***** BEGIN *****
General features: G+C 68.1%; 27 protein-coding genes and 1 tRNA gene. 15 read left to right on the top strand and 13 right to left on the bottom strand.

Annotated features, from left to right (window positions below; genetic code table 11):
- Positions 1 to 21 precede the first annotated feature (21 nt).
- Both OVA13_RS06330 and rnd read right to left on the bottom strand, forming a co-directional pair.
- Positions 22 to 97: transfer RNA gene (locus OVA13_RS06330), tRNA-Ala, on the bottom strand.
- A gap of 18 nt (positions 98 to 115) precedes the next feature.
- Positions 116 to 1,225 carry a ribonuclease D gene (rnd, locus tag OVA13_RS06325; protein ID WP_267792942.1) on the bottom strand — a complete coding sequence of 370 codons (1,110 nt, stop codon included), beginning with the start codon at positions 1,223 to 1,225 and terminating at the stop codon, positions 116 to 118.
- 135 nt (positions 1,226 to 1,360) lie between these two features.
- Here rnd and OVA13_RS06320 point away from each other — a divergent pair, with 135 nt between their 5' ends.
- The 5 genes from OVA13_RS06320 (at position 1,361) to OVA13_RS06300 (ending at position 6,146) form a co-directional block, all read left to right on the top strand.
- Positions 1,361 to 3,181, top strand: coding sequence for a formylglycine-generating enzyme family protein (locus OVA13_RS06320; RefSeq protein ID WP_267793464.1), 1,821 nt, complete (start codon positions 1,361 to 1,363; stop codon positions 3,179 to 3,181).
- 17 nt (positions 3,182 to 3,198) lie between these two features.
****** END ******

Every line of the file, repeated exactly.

General features: G+C 68.1%; 27 protein-coding genes and 1 tRNA gene. 15 read left to right on the top strand and 13 right to left on the bottom strand.

Annotated features, from left to right (window positions below; genetic code table 11):
- Positions 1 to 21 precede the first annotated feature (21 nt).
- Both OVA13_RS06330 and rnd read right to left on the bottom strand, forming a co-directional pair.
- Positions 22 to 97: transfer RNA gene (locus OVA13_RS06330), tRNA-Ala, on the bottom strand.
- A gap of 18 nt (positions 98 to 115) precedes the next feature.
- Positions 116 to 1,225 carry a ribonuclease D gene (rnd, locus tag OVA13_RS06325; protein ID WP_267792942.1) on the bottom strand — a complete coding sequence of 370 codons (1,110 nt, stop codon included), beginning with the start codon at positions 1,223 to 1,225 and terminating at the stop codon, positions 116 to 118.
- 135 nt (positions 1,226 to 1,360) lie between these two features.
- Here rnd and OVA13_RS06320 point away from each other — a divergent pair, with 135 nt between their 5' ends.
- The 5 genes from OVA13_RS06320 (at position 1,361) to OVA13_RS06300 (ending at position 6,146) form a co-directional block, all read left to right on the top strand.
- Positions 1,361 to 3,181, top strand: coding sequence for a formylglycine-generating enzyme family protein (locus OVA13_RS06320; RefSeq protein ID WP_267793464.1), 1,821 nt, complete (start codon positions 1,361 to 1,363; stop codon positions 3,179 to 3,181).
- 17 nt (positions 3,182 to 3,198) lie between these two features.